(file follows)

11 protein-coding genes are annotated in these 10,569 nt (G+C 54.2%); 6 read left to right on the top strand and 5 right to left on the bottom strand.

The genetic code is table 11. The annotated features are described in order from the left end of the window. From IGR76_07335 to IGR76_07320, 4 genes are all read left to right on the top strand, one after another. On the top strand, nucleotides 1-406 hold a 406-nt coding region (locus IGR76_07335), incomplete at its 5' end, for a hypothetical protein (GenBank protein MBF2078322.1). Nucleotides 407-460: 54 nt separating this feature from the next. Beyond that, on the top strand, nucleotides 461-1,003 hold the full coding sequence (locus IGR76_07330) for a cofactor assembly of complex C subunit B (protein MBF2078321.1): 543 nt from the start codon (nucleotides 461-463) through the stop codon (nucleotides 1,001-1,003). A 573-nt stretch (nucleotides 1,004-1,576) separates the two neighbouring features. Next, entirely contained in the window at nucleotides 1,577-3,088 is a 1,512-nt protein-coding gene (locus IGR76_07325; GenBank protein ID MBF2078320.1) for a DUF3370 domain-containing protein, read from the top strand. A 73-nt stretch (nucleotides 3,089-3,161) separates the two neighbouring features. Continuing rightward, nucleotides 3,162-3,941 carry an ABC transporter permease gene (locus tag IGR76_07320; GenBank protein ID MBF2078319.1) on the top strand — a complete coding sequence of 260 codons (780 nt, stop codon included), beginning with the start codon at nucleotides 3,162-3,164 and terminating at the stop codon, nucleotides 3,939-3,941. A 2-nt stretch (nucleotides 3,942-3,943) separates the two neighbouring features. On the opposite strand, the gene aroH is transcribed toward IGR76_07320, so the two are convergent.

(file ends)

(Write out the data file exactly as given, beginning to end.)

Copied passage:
11 protein-coding genes are annotated in these 10,569 nt (G+C 54.2%); 6 read left to right on the top strand and 5 right to left on the bottom strand.

The genetic code is table 11. The annotated features are described in order from the left end of the window. From IGR76_07335 to IGR76_07320, 4 genes are all read left to right on the top strand, one after another. On the top strand, nucleotides 1-406 hold a 406-nt coding region (locus IGR76_07335), incomplete at its 5' end, for a hypothetical protein (GenBank protein MBF2078322.1). Nucleotides 407-460: 54 nt separating this feature from the next. Beyond that, on the top strand, nucleotides 461-1,003 hold the full coding sequence (locus IGR76_07330) for a cofactor assembly of complex C subunit B (protein MBF2078321.1): 543 nt from the start codon (nucleotides 461-463) through the stop codon (nucleotides 1,001-1,003). A 573-nt stretch (nucleotides 1,004-1,576) separates the two neighbouring features. Next, entirely contained in the window at nucleotides 1,577-3,088 is a 1,512-nt protein-coding gene (locus IGR76_07325; GenBank protein ID MBF2078320.1) for a DUF3370 domain-containing protein, read from the top strand. A 73-nt stretch (nucleotides 3,089-3,161) separates the two neighbouring features. Continuing rightward, nucleotides 3,162-3,941 carry an ABC transporter permease gene (locus tag IGR76_07320; GenBank protein ID MBF2078319.1) on the top strand — a complete coding sequence of 260 codons (780 nt, stop codon included), beginning with the start codon at nucleotides 3,162-3,164 and terminating at the stop codon, nucleotides 3,939-3,941. A 2-nt stretch (nucleotides 3,942-3,943) separates the two neighbouring features. On the opposite strand, the gene aroH is transcribed toward IGR76_07320, so the two are convergent.